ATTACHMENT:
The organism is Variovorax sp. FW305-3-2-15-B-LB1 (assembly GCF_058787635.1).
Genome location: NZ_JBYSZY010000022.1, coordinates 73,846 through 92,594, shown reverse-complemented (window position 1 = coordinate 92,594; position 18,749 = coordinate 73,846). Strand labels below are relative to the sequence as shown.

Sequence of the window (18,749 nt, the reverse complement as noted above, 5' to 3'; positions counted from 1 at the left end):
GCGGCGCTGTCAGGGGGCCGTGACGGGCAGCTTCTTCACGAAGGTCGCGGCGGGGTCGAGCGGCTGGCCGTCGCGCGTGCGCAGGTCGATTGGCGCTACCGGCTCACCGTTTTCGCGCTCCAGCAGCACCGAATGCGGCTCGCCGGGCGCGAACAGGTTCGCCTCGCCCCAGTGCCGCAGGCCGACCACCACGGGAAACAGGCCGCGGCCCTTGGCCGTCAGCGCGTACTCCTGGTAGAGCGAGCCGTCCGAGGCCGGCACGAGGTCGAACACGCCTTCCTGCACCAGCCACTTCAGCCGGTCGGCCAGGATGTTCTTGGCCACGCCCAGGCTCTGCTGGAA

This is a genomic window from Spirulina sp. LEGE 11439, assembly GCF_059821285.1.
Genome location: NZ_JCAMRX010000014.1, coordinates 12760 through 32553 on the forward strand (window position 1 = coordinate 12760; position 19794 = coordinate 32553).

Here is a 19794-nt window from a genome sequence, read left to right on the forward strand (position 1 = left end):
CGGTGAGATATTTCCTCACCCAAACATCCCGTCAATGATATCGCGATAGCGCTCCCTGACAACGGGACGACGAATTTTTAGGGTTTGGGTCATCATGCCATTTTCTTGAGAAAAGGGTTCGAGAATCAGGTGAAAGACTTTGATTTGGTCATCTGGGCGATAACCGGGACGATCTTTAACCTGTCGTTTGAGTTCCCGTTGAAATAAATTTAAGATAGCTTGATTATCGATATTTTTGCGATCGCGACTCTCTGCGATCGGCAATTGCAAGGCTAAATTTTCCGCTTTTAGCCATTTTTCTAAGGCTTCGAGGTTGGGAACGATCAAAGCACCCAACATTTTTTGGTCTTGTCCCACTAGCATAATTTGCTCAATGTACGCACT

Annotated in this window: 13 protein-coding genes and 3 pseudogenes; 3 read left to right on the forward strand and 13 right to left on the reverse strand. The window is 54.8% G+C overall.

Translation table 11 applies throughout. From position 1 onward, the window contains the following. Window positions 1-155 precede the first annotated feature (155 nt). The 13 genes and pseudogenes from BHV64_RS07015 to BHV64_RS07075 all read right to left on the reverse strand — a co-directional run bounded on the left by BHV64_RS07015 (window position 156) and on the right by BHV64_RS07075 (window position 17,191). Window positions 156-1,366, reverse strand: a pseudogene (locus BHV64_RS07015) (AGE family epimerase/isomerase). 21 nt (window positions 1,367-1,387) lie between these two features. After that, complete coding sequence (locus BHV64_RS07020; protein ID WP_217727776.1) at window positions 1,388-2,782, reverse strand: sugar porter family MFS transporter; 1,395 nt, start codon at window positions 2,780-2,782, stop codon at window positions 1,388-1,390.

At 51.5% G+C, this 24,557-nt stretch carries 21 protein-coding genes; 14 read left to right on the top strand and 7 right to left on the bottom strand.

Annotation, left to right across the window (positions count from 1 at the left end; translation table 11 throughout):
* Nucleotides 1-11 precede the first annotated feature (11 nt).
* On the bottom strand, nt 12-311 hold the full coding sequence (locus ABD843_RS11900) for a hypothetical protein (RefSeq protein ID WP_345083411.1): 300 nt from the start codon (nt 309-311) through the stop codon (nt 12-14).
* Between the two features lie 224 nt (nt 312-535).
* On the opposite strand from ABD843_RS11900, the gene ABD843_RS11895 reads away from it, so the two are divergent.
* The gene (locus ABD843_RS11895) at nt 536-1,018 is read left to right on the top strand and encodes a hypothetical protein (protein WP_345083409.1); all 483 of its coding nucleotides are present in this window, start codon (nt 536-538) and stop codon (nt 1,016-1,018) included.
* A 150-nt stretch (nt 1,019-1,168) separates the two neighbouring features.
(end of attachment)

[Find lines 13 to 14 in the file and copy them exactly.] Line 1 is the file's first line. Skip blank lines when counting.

* Nucleotides 1-11 precede the first annotated feature (11 nt).
* On the bottom strand, nt 12-311 hold the full coding sequence (locus ABD843_RS11900) for a hypothetical protein (RefSeq protein ID WP_345083411.1): 300 nt from the start codon (nt 309-311) through the stop codon (nt 12-14).